By Caleigh Crow

Marc-André Casavant, first-time director of L’eau des nuages, has been doing solo performance work, including spoken word and experimental theatre performances, for about ten years. He’s naturally drawn to more heightened work, describing his creative interests as the “wild, strange, in the spirit of David Lynch”. Compared to his previous work, he describes L’eau des nuages, adapted from the novel by Daniel French, as for the ‘grand public’ which he saw as an opportunity to add some heightened artistic elements, so the show would still to be recognizable as distinctly Marc-André. “It’s beneficial for me as a first-time director, as my first time working with other people and collaborators that the story is very simple,” he says.

The story revolves around a tense, emotional love triangle, ignited by a lost Oscar Wilde biography left on a café table. As Marc-André says, it’s a story that could happen to anyone, but he saw the opportunity to elevate the story with other artistic elements. “One of the reasons that I agreed to direct this play is that I was touched by the characters and the story,” he explains, “but my vision was to make it more complicated with the treatment. I show it very poetically. I’m doing a theatrical, poetic, contemporary piece.” He pauses to reflect, “I see it now more like a show than a play.”

As a solo artist, he was used to being the beginning and end of the creative process. “I really like doing things by myself with no boundaries and no concessions,” he explains, “but I think that I’ve been comfortable doing that for years because a part of me was afraid to share those weird things with others.” Now with a cast and crew looking to him for leadership, he’s had to grow and learn creatively. A good place for Marc-André to start was to reflect on his previous experiences being directed on film sets, and use what he likes about being directed as a jumping off point. “I think it’s good for the actors when they are working with somebody who knows how it is to be directed,” he says. “I’ve been directing them during the whole process the way I like to be directed. That means that I want to be considerate. I like to be directed in a soft way, and I was directing them in a soft way as well.”

However, that doesn’t mean he’s completely left behind his boundary-pushing tendencies. Once the show was cast and rehearsals started up, he took the time to do exploration exercises to get the actors familiar with the play, their characters, and Marc-André’s vision. “I want my actors to feel ready to give, because this is all about giving,” he says, “the challenging thing was how to start, then I just tried different things.” He suggested, “Let’s work with music, let’s work without music, let’s work with movement.” It was important for Marc-André to build a foundation of feelings in the actor that they would draw from when more rigid blocking rehearsals began in March. “That was fascinating because I was working with the instinct,” he comments, “I’m sure that instinct is going to be marked on your body somewhere. When we started the mise-en-place, different things were already there. They have the liberty to use things from the past sessions.” He says with a grin, “That was working.”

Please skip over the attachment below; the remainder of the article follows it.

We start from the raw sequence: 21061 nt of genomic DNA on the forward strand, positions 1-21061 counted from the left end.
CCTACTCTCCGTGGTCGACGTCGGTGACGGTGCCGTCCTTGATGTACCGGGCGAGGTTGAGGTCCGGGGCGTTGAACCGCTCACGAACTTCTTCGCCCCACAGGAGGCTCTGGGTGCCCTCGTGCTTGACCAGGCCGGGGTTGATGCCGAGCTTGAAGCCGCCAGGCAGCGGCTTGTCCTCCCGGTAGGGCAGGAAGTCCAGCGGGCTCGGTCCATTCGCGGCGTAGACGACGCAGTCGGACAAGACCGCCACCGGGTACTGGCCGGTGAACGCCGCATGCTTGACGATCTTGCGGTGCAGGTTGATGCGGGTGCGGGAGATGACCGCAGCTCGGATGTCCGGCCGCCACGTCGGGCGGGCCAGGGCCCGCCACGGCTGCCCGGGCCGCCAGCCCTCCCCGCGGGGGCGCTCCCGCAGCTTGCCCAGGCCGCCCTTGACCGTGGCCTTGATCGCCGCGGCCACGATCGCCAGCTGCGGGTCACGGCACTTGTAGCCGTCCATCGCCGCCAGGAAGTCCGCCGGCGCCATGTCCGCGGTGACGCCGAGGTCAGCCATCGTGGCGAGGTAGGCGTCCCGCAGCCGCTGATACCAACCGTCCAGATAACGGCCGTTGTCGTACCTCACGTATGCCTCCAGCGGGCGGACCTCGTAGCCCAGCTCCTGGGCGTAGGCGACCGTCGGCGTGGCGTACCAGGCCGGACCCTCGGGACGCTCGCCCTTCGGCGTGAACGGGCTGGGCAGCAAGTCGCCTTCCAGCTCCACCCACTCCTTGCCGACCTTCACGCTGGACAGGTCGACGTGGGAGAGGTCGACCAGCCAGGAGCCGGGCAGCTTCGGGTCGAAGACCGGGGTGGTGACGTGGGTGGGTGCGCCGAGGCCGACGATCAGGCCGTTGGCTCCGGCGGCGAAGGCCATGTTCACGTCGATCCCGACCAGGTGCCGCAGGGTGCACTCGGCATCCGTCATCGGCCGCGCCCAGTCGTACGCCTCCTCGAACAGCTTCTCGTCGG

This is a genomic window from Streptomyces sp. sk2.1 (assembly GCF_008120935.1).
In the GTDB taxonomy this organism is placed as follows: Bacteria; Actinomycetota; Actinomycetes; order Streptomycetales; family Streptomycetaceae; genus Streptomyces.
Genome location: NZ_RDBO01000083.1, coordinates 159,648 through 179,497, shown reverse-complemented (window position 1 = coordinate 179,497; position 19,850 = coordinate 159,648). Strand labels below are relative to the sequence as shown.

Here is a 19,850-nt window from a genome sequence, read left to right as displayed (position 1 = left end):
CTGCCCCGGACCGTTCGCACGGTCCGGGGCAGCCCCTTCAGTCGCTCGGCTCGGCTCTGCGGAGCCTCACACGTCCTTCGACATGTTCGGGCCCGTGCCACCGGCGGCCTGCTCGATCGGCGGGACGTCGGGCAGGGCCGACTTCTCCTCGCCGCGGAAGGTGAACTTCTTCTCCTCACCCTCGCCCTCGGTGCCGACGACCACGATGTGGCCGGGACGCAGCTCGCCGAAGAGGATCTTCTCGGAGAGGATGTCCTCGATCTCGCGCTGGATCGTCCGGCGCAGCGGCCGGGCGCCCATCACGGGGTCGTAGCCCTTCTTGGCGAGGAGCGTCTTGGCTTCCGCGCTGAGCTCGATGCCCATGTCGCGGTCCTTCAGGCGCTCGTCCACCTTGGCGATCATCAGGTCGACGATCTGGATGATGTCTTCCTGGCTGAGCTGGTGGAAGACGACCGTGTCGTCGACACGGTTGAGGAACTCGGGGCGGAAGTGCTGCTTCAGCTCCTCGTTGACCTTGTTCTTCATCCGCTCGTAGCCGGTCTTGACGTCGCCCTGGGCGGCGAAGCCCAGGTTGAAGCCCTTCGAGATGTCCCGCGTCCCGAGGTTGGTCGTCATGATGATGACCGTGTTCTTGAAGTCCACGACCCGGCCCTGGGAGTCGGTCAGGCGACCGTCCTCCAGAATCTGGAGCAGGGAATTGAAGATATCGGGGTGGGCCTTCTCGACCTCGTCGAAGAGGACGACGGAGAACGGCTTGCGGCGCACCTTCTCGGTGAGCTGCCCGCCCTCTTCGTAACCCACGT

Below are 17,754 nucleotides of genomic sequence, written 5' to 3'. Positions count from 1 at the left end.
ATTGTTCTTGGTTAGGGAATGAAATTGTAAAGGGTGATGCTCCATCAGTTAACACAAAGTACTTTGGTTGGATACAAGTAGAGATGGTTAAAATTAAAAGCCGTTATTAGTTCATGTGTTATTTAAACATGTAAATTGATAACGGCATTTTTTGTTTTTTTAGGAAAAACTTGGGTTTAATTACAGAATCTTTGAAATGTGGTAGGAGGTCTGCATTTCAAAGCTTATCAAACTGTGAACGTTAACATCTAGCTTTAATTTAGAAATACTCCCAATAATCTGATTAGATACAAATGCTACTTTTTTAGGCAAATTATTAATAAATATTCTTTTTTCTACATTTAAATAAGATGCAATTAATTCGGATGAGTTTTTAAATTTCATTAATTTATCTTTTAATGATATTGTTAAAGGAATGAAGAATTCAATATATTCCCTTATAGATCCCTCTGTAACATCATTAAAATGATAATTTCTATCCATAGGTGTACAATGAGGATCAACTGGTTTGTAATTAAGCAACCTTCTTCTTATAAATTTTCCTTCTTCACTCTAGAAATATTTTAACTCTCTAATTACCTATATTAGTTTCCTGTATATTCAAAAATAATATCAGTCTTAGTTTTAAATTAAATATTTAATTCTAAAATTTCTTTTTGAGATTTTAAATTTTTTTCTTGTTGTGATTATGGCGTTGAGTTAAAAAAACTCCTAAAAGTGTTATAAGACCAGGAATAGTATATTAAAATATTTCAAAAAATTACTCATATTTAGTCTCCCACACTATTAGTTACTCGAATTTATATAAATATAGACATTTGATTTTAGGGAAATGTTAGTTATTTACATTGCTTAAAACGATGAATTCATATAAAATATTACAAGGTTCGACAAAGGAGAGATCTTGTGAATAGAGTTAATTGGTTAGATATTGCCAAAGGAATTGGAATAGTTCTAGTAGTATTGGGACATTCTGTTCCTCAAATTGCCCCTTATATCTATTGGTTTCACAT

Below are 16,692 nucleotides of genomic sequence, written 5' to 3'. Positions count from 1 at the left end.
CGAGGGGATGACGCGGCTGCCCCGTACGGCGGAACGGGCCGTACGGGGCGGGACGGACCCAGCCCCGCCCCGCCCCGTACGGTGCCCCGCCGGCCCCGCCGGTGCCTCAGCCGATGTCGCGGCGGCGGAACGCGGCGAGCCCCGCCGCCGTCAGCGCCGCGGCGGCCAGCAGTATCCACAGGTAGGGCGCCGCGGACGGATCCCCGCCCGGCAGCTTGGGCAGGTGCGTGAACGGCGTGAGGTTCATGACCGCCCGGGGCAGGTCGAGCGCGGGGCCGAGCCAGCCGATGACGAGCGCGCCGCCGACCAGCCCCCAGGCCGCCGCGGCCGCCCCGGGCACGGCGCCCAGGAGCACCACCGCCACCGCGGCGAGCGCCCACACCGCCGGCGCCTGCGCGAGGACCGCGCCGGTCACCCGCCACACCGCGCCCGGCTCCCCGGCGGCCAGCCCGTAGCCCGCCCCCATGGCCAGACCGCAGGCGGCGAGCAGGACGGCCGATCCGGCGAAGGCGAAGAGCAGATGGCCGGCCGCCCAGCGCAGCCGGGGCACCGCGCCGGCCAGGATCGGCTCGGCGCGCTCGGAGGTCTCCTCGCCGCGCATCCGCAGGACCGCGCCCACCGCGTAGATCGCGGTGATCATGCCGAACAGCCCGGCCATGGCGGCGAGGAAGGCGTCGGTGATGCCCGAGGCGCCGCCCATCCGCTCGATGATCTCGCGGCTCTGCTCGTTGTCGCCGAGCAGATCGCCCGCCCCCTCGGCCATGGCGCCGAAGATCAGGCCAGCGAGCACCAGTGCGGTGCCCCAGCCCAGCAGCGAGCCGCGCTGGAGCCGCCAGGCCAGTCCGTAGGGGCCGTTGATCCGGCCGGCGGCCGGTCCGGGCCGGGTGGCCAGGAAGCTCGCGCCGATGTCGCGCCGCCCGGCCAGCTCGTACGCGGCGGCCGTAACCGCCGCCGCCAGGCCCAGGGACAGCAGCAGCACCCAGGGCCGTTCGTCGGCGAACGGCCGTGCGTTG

Another beneficial addition to the rehearsal process was the presence of the author, Daniel French, who is an acquaintance of Marc-André’s. Since he’s departing not from the story but from the form, it’s important for Marc-André to have the author’s reassurance about his directorial vision. “He’s really open to my ideas, and he’s always been so that made the work easier,” Marc-André says, hopefully. “He’s open to the work, and he knows my work, first as a solo performer. he’s open, I think he likes my vision, my creativity.”

Now that the show is a little further along in the process, Marc-André can reflect on the process, and ask himself some key questions. “As a new director, how could I work differently? How could I explore the actors and the material and their interiors in another way? How could they explore themselves and the work from another perspective?” he asks. Marc-André is grateful for he opportunity to try, and I can tell by the way he hints at his “next time” as a director that this isn’t a one-off role for him. “I’m the kind of creative person who is waiting to be ready in this career to do things, so that’s what happened with that project,” he replies. “I was ready.”


L’eau des nuages runs from June 8 – 18 at Theatre D’Aujourd’hui. For more information and tickets please click here.

To read all QDF’s #fringebuzz posts, click here!

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